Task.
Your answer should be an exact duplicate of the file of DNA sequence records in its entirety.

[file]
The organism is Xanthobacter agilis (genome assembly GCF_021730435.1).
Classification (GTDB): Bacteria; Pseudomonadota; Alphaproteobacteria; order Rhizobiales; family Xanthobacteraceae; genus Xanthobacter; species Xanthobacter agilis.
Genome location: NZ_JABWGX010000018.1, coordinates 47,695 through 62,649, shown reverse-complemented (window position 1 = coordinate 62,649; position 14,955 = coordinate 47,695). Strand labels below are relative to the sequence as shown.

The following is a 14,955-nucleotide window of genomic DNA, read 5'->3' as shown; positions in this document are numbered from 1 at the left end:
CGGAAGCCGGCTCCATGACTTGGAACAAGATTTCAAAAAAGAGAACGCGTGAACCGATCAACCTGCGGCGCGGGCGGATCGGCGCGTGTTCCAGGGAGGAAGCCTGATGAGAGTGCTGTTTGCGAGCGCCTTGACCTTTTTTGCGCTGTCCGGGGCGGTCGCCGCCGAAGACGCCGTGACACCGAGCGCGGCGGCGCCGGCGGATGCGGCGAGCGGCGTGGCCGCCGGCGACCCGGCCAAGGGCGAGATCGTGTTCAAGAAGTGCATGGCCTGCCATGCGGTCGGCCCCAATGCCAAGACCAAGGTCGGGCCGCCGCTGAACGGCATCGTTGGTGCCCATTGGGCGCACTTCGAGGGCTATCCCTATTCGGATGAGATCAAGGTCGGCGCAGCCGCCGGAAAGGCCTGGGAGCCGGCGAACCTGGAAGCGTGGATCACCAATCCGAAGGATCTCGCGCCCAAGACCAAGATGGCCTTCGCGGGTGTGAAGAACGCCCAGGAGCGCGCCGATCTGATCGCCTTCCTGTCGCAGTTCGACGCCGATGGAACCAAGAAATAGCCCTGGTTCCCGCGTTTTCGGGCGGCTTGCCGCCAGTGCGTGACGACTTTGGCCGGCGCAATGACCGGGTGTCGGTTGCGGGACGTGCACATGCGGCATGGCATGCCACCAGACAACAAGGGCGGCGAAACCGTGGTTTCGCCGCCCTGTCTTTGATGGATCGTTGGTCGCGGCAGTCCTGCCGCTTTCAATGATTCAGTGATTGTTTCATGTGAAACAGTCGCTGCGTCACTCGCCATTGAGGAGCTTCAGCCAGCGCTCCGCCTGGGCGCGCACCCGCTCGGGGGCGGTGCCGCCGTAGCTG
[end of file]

The organism is Xanthobacter agilis (genome assembly GCF_021730435.1).
Classification (GTDB): Bacteria; Pseudomonadota; Alphaproteobacteria; order Rhizobiales; family Xanthobacteraceae; genus Xanthobacter; species Xanthobacter agilis.
Genome location: NZ_JABWGX010000018.1, coordinates 47,695 through 62,649, shown reverse-complemented (window position 1 = coordinate 62,649; position 14,955 = coordinate 47,695). Strand labels below are relative to the sequence as shown.

The following is a 14,955-nucleotide window of genomic DNA, read 5'->3' as shown; positions in this document are numbered from 1 at the left end:
CGGAAGCCGGCTCCATGACTTGGAACAAGATTTCAAAAAAGAGAACGCGTGAACCGATCAACCTGCGGCGCGGGCGGATCGGCGCGTGTTCCAGGGAGGAAGCCTGATGAGAGTGCTGTTTGCGAGCGCCTTGACCTTTTTTGCGCTGTCCGGGGCGGTCGCCGCCGAAGACGCCGTGACACCGAGCGCGGCGGCGCCGGCGGATGCGGCGAGCGGCGTGGCCGCCGGCGACCCGGCCAAGGGCGAGATCGTGTTCAAGAAGTGCATGGCCTGCCATGCGGTCGGCCCCAATGCCAAGACCAAGGTCGGGCCGCCGCTGAACGGCATCGTTGGTGCCCATTGGGCGCACTTCGAGGGCTATCCCTATTCGGATGAGATCAAGGTCGGCGCAGCCGCCGGAAAGGCCTGGGAGCCGGCGAACCTGGAAGCGTGGATCACCAATCCGAAGGATCTCGCGCCCAAGACCAAGATGGCCTTCGCGGGTGTGAAGAACGCCCAGGAGCGCGCCGATCTGATCGCCTTCCTGTCGCAGTTCGACGCCGATGGAACCAAGAAATAGCCCTGGTTCCCGCGTTTTCGGGCGGCTTGCCGCCAGTGCGTGACGACTTTGGCCGGCGCAATGACCGGGTGTCGGTTGCGGGACGTGCACATGCGGCATGGCATGCCACCAGACAACAAGGGCGGCGAAACCGTGGTTTCGCCGCCCTGTCTTTGATGGATCGTTGGTCGCGGCAGTCCTGCCGCTTTCAATGATTCAGTGATTGTTTCATGTGAAACAGTCGCTGCGTCACTCGCCATTGAGGAGCTTCAGCCAGCGCTCCGCCTGGGCGCGCACCCGCTCGGGGGCGGTGCCGCCGTAGCTG